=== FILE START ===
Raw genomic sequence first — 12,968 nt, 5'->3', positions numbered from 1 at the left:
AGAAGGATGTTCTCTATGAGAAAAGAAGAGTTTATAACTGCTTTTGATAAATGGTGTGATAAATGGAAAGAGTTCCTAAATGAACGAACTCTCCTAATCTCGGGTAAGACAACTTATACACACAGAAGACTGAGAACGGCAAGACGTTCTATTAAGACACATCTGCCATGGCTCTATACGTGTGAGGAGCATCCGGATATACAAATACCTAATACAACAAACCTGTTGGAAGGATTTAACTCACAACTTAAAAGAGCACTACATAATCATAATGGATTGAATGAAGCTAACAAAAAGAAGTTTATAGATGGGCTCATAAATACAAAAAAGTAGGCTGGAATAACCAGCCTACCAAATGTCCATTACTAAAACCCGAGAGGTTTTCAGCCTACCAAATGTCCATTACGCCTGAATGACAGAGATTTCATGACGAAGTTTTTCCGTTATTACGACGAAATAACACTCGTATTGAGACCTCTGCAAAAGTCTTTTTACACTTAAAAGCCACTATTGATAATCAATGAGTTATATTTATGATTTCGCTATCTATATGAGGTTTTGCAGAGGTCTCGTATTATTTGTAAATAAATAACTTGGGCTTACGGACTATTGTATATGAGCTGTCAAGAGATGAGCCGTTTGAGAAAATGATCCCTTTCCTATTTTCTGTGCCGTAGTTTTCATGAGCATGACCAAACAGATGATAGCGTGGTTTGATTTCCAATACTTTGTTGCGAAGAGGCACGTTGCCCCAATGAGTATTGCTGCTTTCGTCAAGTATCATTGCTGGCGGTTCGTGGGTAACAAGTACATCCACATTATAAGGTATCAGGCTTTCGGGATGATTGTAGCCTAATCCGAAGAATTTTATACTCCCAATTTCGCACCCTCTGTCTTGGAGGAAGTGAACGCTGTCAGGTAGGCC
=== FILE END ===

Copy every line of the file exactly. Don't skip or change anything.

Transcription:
Raw genomic sequence first — 12,968 nt, 5'->3', positions numbered from 1 at the left:
AGAAGGATGTTCTCTATGAGAAAAGAAGAGTTTATAACTGCTTTTGATAAATGGTGTGATAAATGGAAAGAGTTCCTAAATGAACGAACTCTCCTAATCTCGGGTAAGACAACTTATACACACAGAAGACTGAGAACGGCAAGACGTTCTATTAAGACACATCTGCCATGGCTCTATACGTGTGAGGAGCATCCGGATATACAAATACCTAATACAACAAACCTGTTGGAAGGATTTAACTCACAACTTAAAAGAGCACTACATAATCATAATGGATTGAATGAAGCTAACAAAAAGAAGTTTATAGATGGGCTCATAAATACAAAAAAGTAGGCTGGAATAACCAGCCTACCAAATGTCCATTACTAAAACCCGAGAGGTTTTCAGCCTACCAAATGTCCATTACGCCTGAATGACAGAGATTTCATGACGAAGTTTTTCCGTTATTACGACGAAATAACACTCGTATTGAGACCTCTGCAAAAGTCTTTTTACACTTAAAAGCCACTATTGATAATCAATGAGTTATATTTATGATTTCGCTATCTATATGAGGTTTTGCAGAGGTCTCGTATTATTTGTAAATAAATAACTTGGGCTTACGGACTATTGTATATGAGCTGTCAAGAGATGAGCCGTTTGAGAAAATGATCCCTTTCCTATTTTCTGTGCCGTAGTTTTCATGAGCATGACCAAACAGATGATAGCGTGGTTTGATTTCCAATACTTTGTTGCGAAGAGGCACGTTGCCCCAATGAGTATTGCTGCTTTCGTCAAGTATCATTGCTGGCGGTTCGTGGGTAACAAGTACATCCACATTATAAGGTATCAGGCTTTCGGGATGATTGTAGCCTAATCCGAAGAATTTTATACTCCCAATTTCGCACCCTCTGTCTTGGAGGAAGTGAACGCTGTCAGGTAGGCC